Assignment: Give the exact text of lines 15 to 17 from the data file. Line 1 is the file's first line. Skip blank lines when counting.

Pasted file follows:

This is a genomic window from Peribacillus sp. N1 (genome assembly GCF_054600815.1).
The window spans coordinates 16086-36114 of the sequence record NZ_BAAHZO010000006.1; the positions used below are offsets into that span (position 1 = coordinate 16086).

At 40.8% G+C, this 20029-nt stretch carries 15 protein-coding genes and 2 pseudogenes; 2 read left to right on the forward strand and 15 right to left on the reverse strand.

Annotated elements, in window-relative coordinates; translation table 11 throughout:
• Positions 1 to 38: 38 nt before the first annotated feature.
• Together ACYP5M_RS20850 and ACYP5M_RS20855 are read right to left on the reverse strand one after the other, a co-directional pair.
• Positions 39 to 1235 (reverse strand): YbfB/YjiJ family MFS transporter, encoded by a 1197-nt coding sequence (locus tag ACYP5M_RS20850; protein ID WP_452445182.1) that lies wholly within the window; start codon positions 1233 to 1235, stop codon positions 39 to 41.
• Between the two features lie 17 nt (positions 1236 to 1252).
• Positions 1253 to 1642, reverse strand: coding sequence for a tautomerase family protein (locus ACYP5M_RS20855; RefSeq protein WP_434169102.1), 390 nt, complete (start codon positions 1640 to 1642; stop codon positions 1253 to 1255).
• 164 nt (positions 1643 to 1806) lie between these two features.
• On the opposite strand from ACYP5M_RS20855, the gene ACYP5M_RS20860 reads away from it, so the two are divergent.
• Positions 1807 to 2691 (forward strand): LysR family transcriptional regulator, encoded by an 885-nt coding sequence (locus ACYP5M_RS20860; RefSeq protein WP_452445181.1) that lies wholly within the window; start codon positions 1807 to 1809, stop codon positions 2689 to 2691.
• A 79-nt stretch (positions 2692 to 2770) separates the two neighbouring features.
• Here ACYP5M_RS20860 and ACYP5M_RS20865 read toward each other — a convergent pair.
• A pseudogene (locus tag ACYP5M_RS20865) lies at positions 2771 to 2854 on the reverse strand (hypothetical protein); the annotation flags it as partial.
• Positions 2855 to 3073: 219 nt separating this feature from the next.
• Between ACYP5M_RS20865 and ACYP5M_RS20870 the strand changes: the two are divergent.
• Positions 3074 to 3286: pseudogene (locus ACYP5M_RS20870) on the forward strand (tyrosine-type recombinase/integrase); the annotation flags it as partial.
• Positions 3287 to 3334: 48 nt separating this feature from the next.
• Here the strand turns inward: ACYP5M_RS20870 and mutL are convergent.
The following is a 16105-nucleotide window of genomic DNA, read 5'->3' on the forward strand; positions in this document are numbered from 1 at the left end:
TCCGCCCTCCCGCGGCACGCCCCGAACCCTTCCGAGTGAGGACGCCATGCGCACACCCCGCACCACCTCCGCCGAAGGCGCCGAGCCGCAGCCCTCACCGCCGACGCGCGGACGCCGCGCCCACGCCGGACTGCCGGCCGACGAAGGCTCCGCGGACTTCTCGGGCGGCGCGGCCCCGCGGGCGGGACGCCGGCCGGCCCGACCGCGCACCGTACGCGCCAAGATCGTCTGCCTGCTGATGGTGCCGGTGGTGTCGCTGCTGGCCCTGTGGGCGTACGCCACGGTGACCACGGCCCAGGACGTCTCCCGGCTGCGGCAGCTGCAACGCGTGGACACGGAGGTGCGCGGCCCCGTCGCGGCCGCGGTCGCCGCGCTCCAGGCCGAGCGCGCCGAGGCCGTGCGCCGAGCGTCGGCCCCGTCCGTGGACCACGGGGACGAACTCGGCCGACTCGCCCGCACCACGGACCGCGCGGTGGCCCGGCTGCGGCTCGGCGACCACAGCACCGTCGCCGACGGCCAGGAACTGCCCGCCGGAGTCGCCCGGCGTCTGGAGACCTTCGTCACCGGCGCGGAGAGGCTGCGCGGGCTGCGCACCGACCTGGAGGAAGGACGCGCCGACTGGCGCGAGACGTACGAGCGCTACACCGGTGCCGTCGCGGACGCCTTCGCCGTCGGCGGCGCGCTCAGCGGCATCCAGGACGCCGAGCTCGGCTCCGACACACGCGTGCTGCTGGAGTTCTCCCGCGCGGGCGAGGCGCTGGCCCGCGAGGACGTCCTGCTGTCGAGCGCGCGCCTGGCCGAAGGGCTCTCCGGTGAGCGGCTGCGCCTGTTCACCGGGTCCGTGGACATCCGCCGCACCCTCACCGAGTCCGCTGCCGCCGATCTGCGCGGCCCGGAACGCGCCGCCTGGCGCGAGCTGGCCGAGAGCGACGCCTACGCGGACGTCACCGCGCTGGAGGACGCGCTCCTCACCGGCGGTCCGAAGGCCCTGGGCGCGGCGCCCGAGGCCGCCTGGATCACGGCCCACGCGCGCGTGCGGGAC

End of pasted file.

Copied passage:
• A pseudogene (locus tag ACYP5M_RS20865) lies at positions 2771 to 2854 on the reverse strand (hypothetical protein); the annotation flags it as partial.
• Positions 2855 to 3073: 219 nt separating this feature from the next.
• Between ACYP5M_RS20865 and ACYP5M_RS20870 the strand changes: the two are divergent.